At the head of this movement of return to God, however, is the most perfect of creatures, the Immaculate Conception, the creature who most resembles God and comes back to Him in the most perfect fashion and leads all the rest of creation back to Him.

“But the creature,” he says, “completely full of this love, of the divinity—is the Immaculate, without even the slightest stain of sin, she who never deviated in anything from the will of God, united in an ineffable manner to the Holy Ghost as His Spouse.”

The Immaculate Conception is an image, then, of the Holy Ghost; she does in creation what He does in the bosom of the Trinity. The Holy Ghost, the love uniting the Father and the Son, is the reaction in the Most Holy Trinity that responds to the action that is the procession of the Son: Our Lady, the Immaculate Conception, is the reaction of creation, returning by love to its principle by perfecting itself, which corresponds to the action of God by which it was originally created.

Thus Fr. Kolbe writes: “In the union of the Holy Ghost with [the Immaculate], not only does love unite these two beings, but one of them is all the love of the Most Holy Trinity and the other is all the love of creation, and thus in their union heaven is united to the earth, all of heaven with all the earth, all Eternal Love with all created love. It is the summit of love.”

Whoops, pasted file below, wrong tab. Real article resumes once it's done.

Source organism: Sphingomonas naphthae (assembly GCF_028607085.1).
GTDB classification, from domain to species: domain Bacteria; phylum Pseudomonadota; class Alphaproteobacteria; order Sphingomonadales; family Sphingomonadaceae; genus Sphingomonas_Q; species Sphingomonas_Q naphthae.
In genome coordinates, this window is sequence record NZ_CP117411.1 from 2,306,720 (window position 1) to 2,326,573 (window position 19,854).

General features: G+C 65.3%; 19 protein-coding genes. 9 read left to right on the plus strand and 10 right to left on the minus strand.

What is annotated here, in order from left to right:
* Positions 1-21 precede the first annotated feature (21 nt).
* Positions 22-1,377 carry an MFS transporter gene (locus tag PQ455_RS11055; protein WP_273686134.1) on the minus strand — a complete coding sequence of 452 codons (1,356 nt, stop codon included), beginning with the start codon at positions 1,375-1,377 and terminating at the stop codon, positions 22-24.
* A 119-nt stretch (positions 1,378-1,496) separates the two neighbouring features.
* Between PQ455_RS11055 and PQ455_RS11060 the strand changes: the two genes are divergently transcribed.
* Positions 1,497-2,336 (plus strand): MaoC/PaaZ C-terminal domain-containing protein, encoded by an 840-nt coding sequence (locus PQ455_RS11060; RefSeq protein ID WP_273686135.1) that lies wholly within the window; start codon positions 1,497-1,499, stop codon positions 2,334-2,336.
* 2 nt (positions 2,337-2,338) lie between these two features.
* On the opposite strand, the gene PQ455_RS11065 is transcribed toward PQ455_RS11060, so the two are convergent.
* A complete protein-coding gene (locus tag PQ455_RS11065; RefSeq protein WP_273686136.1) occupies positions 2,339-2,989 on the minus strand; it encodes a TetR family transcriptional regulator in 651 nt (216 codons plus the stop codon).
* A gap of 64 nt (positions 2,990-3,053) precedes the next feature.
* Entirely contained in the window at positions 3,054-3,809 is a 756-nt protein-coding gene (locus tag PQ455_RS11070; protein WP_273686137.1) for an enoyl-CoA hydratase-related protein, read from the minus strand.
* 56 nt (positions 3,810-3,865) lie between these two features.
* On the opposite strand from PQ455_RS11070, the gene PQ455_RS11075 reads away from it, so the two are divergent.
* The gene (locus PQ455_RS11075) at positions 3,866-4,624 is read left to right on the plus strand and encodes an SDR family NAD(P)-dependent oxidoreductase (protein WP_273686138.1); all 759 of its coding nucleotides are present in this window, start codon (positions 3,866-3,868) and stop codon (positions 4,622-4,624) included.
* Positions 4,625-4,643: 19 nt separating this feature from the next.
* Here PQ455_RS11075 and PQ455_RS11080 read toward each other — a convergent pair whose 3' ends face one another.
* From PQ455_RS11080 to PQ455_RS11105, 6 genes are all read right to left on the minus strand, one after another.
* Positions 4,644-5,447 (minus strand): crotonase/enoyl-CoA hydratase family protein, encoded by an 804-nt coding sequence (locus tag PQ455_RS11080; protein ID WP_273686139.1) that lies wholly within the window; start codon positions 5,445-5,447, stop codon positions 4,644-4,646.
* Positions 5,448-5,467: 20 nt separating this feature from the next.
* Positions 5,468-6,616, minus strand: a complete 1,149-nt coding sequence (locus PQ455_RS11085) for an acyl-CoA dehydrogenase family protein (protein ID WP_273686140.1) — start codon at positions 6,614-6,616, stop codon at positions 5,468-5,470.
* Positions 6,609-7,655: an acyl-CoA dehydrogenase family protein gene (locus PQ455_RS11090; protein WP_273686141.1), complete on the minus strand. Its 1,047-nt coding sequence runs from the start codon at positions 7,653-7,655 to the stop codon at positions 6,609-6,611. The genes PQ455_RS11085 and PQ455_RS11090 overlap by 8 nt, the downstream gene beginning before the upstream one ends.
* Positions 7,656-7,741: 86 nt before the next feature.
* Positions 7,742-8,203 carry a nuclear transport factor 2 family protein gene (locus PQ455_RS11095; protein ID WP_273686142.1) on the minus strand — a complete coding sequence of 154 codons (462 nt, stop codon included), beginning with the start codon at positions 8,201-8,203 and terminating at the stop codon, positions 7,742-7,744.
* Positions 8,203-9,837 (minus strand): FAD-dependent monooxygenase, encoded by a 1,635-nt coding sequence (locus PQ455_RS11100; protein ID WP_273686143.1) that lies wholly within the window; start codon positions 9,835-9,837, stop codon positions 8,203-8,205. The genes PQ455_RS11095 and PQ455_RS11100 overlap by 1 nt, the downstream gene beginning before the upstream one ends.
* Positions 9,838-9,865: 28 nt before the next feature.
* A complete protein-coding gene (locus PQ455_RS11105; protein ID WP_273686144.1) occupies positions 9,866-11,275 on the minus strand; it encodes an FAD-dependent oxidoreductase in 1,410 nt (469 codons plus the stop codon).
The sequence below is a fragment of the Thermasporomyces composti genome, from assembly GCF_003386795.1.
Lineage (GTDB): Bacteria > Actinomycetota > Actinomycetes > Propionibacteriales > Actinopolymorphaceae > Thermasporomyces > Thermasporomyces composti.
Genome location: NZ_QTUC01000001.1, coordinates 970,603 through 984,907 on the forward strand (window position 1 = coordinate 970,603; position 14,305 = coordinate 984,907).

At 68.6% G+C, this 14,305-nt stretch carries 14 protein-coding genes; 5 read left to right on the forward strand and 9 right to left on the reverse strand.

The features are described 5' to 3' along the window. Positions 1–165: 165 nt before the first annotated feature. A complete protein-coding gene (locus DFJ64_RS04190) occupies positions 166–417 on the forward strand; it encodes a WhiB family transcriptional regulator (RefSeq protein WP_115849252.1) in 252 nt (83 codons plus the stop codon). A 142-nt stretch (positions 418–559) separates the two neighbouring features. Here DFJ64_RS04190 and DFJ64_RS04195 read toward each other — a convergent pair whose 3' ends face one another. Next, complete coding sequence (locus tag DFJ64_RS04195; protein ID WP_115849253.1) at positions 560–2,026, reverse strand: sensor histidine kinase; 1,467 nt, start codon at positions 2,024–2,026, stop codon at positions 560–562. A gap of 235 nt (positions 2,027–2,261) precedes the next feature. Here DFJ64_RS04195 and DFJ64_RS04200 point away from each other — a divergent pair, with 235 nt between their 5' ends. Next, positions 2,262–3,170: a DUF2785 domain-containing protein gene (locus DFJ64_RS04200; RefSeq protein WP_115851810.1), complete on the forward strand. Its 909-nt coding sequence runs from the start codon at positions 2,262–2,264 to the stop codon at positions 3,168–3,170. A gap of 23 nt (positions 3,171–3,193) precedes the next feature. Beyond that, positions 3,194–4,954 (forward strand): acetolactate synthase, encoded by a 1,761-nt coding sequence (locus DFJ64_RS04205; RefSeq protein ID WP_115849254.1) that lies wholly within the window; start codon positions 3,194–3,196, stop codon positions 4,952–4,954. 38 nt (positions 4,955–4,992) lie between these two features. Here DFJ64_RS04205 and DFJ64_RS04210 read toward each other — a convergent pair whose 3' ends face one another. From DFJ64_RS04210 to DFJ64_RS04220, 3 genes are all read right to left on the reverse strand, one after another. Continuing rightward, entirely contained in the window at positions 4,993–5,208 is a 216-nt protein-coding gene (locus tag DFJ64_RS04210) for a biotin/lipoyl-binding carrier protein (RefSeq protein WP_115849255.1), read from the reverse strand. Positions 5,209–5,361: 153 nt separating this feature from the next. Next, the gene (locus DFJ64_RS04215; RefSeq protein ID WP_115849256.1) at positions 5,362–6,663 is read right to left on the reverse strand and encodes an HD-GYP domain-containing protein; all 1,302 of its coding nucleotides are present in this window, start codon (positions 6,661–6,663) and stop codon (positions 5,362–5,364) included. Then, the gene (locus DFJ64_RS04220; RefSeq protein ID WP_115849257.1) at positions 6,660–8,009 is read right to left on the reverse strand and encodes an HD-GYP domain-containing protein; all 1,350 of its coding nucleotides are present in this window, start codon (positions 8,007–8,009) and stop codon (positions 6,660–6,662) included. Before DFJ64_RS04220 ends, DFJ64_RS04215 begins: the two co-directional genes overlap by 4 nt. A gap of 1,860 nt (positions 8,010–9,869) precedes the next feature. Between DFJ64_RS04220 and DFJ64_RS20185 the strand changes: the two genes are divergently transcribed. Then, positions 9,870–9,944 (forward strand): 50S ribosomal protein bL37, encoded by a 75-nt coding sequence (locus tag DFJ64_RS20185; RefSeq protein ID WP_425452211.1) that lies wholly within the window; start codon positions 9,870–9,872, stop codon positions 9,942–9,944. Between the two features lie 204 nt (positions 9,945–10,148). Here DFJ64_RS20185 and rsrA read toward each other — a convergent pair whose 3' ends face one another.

“This union,” he explains, “is eminently interior: it is the life of love of the Holy Ghost in the soul of the Virgin. He produces in her an image of what He is Himself in the Most Holy Trinity: love.

“What is this union like? It is above all interior, it is the union of her being with the being of the Holy Ghost. The Holy Ghost dwells in her, lives in her and does this from the first moment of her existence, always and forever.

“In what does this life of His in her consist? He Himself in her is love, the love of the Father and the Son, the love by which God Himself loves Himself, the love of the Whole Blessed Trinity, a fertile love, a conception.…The Eternal Immaculate Conception immaculately conceives in the soul of her who is His Immaculate Conception divine life.”

And thus he concludes, saying that all this explains why Our Lady, Spouse of the Holy Ghost, is called “Immaculate Conception”:

“If in creatures the spouse receives the name of her spouse because she belongs to him, is united to him, becomes similar to him, and in union with him becomes a creative agent of life, how much more the name of the Holy Ghost, Immaculate Conception, is the name of her in whom He lives by a love that is fertile in the entire supernatural order.”

1 Konferencje Swietego Maksymiliana Marii Kolbego (Niepokalanów: Wydwnictwo OO Francisz­kanów, 1990), Conference, K 103, Sept. 25, 1937.